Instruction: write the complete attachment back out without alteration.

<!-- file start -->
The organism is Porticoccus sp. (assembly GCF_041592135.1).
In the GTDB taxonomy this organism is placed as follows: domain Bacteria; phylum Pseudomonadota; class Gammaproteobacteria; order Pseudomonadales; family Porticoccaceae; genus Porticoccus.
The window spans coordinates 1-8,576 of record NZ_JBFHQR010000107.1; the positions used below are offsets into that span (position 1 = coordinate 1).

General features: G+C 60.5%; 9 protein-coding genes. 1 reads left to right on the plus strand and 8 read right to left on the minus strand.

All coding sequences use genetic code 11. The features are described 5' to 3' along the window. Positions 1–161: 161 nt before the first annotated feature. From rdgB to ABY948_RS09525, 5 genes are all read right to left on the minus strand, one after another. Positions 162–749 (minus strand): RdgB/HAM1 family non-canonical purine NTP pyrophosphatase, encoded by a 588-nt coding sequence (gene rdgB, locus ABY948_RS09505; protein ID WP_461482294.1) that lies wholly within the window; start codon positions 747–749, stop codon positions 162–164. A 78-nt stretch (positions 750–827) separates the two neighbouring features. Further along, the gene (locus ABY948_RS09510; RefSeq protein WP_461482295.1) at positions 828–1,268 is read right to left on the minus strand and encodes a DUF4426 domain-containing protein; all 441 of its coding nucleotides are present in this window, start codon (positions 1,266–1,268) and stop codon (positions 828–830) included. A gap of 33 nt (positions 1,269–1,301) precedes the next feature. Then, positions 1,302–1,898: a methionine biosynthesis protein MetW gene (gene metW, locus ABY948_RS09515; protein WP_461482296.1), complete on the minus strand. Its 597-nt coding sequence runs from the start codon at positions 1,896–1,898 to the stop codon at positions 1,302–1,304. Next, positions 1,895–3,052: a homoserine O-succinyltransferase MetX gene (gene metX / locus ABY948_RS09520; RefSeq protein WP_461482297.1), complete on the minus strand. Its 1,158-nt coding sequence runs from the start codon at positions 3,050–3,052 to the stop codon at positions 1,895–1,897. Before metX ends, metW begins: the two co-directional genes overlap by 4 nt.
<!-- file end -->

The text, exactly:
The organism is Porticoccus sp. (assembly GCF_041592135.1).
In the GTDB taxonomy this organism is placed as follows: domain Bacteria; phylum Pseudomonadota; class Gammaproteobacteria; order Pseudomonadales; family Porticoccaceae; genus Porticoccus.
The window spans coordinates 1-8,576 of record NZ_JBFHQR010000107.1; the positions used below are offsets into that span (position 1 = coordinate 1).

General features: G+C 60.5%; 9 protein-coding genes. 1 reads left to right on the plus strand and 8 read right to left on the minus strand.

All coding sequences use genetic code 11. The features are described 5' to 3' along the window. Positions 1–161: 161 nt before the first annotated feature. From rdgB to ABY948_RS09525, 5 genes are all read right to left on the minus strand, one after another. Positions 162–749 (minus strand): RdgB/HAM1 family non-canonical purine NTP pyrophosphatase, encoded by a 588-nt coding sequence (gene rdgB, locus ABY948_RS09505; protein ID WP_461482294.1) that lies wholly within the window; start codon positions 747–749, stop codon positions 162–164. A 78-nt stretch (positions 750–827) separates the two neighbouring features. Further along, the gene (locus ABY948_RS09510; RefSeq protein WP_461482295.1) at positions 828–1,268 is read right to left on the minus strand and encodes a DUF4426 domain-containing protein; all 441 of its coding nucleotides are present in this window, start codon (positions 1,266–1,268) and stop codon (positions 828–830) included. A gap of 33 nt (positions 1,269–1,301) precedes the next feature. Then, positions 1,302–1,898: a methionine biosynthesis protein MetW gene (gene metW, locus ABY948_RS09515; protein WP_461482296.1), complete on the minus strand. Its 597-nt coding sequence runs from the start codon at positions 1,896–1,898 to the stop codon at positions 1,302–1,304. Next, positions 1,895–3,052: a homoserine O-succinyltransferase MetX gene (gene metX / locus ABY948_RS09520; RefSeq protein WP_461482297.1), complete on the minus strand. Its 1,158-nt coding sequence runs from the start codon at positions 3,050–3,052 to the stop codon at positions 1,895–1,897. Before metX ends, metW begins: the two co-directional genes overlap by 4 nt.